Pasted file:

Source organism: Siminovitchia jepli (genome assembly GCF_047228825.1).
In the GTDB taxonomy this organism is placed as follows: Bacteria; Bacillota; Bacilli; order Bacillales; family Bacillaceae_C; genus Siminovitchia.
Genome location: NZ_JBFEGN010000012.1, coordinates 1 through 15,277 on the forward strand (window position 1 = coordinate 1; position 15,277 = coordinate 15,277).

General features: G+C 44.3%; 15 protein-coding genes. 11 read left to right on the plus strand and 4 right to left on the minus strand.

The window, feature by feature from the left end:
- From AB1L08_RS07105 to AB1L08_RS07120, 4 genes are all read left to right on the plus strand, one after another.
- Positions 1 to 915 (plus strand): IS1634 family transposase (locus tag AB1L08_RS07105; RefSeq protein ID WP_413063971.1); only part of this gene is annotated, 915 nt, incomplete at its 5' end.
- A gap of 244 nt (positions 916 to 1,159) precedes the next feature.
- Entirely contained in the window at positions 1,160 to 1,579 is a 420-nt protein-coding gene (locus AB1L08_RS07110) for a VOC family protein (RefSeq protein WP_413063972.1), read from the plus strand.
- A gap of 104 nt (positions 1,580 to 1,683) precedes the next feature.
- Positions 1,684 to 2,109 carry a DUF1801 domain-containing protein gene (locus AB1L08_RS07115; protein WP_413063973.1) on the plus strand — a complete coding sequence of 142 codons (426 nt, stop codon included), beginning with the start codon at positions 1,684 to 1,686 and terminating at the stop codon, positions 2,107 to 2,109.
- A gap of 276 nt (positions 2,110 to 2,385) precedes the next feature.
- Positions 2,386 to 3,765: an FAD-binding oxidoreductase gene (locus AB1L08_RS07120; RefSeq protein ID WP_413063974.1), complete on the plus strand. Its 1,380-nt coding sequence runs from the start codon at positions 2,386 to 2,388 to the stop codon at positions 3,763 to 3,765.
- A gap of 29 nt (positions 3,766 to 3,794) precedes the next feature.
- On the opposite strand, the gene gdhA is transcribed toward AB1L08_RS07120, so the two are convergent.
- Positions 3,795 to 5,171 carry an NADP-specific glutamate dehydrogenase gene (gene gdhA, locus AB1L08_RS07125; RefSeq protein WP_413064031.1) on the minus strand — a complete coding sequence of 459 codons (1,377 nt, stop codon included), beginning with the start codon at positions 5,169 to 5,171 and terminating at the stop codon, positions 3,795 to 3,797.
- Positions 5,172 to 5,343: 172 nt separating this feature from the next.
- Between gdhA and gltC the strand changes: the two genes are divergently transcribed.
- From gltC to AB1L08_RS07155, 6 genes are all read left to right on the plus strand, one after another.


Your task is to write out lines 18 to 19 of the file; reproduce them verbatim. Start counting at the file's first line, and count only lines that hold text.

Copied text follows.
- Between gdhA and gltC the strand changes: the two genes are divergently transcribed.
- From gltC to AB1L08_RS07155, 6 genes are all read left to right on the plus strand, one after another.